As the two case studies that follow illustrate, when students and faculty work together, “magic happens,” Hurney said. “We’re trying to be that place where students can help enrich the ways that we think about teaching and learning.”
A Collaboration, French Style
Associate Professor of French Audrey Brunetaux views teaching and learning in the same light: as community endeavors. Neither one, she believes, should take place in isolation. So last spring when the opportunity arose to participate in the Teaching and Learning @ Colby Fellows Program, she jumped at the chance.
She would be teaching French Theater Workshop, a 200-level, immersive course she was anxious to experiment with. Brunetaux wanted to work hand-in-hand with a student for input on the syllabus and to moderate class group activities.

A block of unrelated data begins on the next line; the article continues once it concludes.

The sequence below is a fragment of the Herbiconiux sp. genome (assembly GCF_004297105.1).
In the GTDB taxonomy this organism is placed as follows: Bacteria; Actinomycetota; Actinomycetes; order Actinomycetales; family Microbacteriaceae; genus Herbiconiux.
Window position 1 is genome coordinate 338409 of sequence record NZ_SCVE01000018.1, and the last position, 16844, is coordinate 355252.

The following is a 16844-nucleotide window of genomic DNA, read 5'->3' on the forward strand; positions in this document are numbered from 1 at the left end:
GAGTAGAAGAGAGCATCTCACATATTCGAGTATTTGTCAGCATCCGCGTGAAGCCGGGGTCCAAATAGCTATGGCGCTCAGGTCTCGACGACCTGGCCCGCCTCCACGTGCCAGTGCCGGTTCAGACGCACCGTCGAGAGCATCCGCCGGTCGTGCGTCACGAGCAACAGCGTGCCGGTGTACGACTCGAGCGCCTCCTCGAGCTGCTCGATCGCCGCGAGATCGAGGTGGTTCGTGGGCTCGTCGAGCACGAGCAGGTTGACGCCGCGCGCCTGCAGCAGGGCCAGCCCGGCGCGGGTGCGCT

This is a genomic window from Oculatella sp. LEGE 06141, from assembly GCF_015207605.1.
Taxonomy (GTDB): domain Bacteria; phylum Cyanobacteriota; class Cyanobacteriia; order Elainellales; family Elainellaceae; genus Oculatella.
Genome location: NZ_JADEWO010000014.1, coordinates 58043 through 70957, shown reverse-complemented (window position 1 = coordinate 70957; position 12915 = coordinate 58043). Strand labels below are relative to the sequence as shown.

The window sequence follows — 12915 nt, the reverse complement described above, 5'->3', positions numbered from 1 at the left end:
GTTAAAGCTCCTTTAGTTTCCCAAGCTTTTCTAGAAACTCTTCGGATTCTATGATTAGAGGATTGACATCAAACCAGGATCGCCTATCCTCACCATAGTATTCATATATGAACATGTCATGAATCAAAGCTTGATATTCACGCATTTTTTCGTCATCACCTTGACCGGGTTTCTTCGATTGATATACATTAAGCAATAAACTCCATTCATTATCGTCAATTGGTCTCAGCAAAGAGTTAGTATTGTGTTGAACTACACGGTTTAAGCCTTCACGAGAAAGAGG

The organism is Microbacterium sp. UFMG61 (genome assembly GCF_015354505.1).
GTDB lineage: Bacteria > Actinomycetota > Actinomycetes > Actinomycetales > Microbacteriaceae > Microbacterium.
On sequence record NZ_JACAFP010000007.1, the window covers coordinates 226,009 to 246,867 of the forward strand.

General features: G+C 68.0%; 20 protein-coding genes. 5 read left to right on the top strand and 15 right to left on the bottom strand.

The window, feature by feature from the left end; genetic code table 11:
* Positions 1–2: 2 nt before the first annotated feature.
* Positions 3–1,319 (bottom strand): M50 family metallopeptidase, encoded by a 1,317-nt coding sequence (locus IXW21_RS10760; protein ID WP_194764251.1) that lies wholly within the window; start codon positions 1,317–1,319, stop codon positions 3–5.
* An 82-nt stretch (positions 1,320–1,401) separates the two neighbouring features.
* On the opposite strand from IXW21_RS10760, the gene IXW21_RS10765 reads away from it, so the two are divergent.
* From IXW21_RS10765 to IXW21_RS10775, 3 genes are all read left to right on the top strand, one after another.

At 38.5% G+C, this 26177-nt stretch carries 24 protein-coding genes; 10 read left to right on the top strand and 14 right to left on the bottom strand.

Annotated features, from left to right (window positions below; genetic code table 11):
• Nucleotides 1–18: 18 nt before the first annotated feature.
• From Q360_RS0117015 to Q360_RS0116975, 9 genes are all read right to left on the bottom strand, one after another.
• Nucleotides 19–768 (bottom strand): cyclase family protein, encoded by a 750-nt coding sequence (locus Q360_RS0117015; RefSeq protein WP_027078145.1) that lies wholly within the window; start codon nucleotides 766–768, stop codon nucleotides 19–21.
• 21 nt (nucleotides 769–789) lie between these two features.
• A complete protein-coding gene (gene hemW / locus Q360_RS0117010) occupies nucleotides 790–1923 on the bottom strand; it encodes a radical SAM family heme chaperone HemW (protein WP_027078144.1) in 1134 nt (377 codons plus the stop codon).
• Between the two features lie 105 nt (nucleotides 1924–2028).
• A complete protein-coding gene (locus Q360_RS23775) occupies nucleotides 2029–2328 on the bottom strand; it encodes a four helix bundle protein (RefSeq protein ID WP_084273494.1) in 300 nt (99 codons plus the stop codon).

The only catch? Her learning assistant needed fluency in French.
Enter Cassandra Winkelman ’21, a junior fresh from a semester in Dijon. A French studies and German studies double major with an interest in becoming a college language professor, Winkelman was equally eager to join the program. They fell into an easy working relationship, “and very early on,” Brunetaux said, “we found our mojo.”
That magic came partially from Brunetaux’s insistence that they collaborate fully. From weekly lesson planning to feedback sessions with the CTL staff to classroom activities, they were in lockstep the entire semester. “We were always on the same page,” Brunetaux said of Winkelman, who sensed the class dynamics and offered firsthand feedback. “It was very helpful to have another person in class with me, who witnessed the class and could bond accordingly.”